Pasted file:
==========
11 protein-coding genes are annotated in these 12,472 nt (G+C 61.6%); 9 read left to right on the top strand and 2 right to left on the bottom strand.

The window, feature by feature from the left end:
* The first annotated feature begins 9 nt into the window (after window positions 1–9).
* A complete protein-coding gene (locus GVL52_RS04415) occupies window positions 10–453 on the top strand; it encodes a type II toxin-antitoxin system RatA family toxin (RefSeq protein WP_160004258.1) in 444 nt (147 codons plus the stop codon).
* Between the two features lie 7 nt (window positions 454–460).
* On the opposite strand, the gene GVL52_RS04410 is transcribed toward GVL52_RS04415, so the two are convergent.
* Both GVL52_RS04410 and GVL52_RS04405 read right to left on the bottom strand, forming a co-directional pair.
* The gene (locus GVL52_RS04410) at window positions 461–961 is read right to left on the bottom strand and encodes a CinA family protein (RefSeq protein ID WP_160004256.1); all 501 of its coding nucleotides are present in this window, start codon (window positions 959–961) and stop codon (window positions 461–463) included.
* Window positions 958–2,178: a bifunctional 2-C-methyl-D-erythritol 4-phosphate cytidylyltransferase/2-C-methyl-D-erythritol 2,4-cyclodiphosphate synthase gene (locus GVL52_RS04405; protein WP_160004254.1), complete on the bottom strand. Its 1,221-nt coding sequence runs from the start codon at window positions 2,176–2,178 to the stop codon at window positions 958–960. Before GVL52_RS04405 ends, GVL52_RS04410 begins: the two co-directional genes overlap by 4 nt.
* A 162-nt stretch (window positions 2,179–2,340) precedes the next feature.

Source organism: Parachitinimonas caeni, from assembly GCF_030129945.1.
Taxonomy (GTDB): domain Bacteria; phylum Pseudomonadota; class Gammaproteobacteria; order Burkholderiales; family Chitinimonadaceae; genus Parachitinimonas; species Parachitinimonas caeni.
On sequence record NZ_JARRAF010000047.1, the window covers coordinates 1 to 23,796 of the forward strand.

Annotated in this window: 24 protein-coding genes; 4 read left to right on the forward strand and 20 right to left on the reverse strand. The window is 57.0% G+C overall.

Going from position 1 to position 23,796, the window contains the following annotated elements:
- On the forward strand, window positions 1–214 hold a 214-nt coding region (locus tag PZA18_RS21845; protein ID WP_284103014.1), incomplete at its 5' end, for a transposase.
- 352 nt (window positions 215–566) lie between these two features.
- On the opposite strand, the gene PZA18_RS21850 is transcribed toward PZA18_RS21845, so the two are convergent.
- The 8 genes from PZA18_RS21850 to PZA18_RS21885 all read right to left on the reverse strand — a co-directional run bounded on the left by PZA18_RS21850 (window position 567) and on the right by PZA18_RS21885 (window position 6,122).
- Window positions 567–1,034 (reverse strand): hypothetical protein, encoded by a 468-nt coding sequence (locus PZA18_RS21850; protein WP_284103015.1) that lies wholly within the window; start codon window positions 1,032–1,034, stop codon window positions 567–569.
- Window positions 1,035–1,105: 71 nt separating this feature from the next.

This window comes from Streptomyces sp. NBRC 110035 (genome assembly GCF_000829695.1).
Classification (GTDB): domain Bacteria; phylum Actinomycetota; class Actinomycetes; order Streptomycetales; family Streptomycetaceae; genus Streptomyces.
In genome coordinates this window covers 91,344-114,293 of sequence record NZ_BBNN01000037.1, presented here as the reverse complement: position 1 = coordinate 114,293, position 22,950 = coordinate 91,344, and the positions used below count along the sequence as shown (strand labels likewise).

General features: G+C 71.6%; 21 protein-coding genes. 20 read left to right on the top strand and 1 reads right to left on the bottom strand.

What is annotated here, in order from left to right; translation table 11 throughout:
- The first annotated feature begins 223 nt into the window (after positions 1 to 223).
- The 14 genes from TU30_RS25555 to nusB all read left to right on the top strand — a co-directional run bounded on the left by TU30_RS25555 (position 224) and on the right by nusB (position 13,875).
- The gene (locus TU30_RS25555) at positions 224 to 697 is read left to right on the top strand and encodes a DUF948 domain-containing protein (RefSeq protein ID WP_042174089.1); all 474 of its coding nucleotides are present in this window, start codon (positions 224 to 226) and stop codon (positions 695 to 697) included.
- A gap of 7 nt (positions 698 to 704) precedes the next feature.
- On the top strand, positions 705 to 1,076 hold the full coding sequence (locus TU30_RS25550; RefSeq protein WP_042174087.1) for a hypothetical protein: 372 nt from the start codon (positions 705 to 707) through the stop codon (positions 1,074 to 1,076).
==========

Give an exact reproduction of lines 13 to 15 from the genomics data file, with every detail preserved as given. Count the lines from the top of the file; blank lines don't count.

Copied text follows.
On sequence record NZ_JARRAF010000047.1, the window covers coordinates 1 to 23,796 of the forward strand.

Annotated in this window: 24 protein-coding genes; 4 read left to right on the forward strand and 20 right to left on the reverse strand. The window is 57.0% G+C overall.

Going from position 1 to position 23,796, the window contains the following annotated elements: